• When fiber is no longer intact, and many servings of fruits and vegetables are blended into a high-carbohydrate beverage, the carbohydrates are more quickly absorbed and this results in a sharper increase in blood sugar. This affects insulin and hunger levels–and can be especially harmful in the short term (high blood sugar) and long term (obesity) for people with insulin resistance, prediabetes, and/or diabetes.
  • Research supports that when we blend fiber, its effects in the body are changed; how this matters is a little more difficult to determine. It’s difficult to study fibers’ effect on the gut because there are many types of fiber that occur in nature, and the gut is a complex organ. However, it is my belief that mechanically blending fiber probably does not offer the same prebiotic benefits that we are learning are beneficial to our microbiome (the natural bacteria in our gut).

Yes, there are ways some foods should be processed in order for us to eat them, such as cooking meats to avoid bacterial infection–so I’m not totally crazy to think we don’t need to process anything. However, we don’t need to blend foods into smoothies, so I really prefer to eat and chew my foods and let my body do the work of digesting them more slowly and fully.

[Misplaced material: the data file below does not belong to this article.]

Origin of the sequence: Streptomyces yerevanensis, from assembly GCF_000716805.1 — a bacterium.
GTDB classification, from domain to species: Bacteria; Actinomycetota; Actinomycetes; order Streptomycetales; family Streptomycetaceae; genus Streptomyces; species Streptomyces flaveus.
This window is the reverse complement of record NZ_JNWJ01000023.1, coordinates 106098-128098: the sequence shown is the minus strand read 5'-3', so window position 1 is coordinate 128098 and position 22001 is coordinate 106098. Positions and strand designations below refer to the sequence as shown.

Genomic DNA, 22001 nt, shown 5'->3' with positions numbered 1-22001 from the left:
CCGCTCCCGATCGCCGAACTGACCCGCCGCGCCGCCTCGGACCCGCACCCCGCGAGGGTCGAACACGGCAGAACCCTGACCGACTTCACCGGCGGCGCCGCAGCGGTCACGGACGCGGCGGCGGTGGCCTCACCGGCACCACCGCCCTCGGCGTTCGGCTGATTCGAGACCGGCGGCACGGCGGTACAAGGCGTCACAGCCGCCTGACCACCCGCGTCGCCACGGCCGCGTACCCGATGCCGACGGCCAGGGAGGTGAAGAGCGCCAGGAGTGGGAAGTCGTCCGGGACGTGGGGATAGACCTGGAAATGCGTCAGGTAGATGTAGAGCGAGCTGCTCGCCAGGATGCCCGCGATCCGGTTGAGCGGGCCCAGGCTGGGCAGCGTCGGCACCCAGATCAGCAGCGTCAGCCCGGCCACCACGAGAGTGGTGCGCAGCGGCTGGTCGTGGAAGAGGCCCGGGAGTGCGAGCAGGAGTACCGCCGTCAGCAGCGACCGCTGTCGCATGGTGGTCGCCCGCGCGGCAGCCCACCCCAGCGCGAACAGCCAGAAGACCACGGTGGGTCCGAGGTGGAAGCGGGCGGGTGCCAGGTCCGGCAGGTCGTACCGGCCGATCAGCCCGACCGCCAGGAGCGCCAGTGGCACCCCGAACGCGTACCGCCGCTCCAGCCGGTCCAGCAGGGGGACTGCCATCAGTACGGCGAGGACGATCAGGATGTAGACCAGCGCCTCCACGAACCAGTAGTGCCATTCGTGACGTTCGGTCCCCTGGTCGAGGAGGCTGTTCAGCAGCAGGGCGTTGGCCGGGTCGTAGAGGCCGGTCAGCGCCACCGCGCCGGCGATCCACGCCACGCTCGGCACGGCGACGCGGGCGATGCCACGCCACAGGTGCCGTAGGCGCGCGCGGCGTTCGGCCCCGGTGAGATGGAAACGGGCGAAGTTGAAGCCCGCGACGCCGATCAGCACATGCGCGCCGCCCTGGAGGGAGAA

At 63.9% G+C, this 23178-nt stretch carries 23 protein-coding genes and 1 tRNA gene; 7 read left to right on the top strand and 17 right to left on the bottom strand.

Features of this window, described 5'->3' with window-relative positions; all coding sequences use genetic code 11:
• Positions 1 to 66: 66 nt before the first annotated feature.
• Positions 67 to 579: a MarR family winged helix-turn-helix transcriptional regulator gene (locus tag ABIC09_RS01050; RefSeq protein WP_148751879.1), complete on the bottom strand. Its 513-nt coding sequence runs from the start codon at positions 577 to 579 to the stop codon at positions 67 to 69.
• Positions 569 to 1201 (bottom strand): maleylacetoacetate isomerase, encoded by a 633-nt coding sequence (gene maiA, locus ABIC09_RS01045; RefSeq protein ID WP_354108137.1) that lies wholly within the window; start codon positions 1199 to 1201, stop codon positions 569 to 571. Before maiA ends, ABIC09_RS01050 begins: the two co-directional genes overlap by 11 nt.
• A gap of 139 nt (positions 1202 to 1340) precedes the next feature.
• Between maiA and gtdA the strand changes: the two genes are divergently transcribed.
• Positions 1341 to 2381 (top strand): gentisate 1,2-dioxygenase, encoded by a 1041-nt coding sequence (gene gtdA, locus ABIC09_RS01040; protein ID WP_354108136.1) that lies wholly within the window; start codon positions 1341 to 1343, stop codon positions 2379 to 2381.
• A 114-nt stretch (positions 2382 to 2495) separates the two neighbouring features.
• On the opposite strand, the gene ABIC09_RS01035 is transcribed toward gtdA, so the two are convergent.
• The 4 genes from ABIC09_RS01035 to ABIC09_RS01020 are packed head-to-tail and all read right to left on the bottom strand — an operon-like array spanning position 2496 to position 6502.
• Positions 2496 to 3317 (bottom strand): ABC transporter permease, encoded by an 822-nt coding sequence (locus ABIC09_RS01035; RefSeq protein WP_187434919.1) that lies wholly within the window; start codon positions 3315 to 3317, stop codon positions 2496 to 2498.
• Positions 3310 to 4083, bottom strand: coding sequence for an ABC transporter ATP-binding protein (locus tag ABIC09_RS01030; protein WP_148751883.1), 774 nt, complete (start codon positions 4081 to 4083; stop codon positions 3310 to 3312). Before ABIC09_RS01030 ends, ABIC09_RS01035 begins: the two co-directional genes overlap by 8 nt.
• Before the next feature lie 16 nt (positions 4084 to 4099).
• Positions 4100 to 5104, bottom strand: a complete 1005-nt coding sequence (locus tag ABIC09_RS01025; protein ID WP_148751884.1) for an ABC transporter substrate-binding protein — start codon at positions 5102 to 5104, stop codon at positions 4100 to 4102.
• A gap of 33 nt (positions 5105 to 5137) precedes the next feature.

Smoothies aren’t satiating and may make you eat more later.

  • Research has shown that participants who consume liquid calories (beverages) consume more calories overall than participants who consume solid calories (food).
  • This study showed that eating a piece of whole fruit before a meal makes you feel more satiated than the same fruit in pureed or juice form and eating the whole fruit before the meal makes you eat fewer calories during the meal.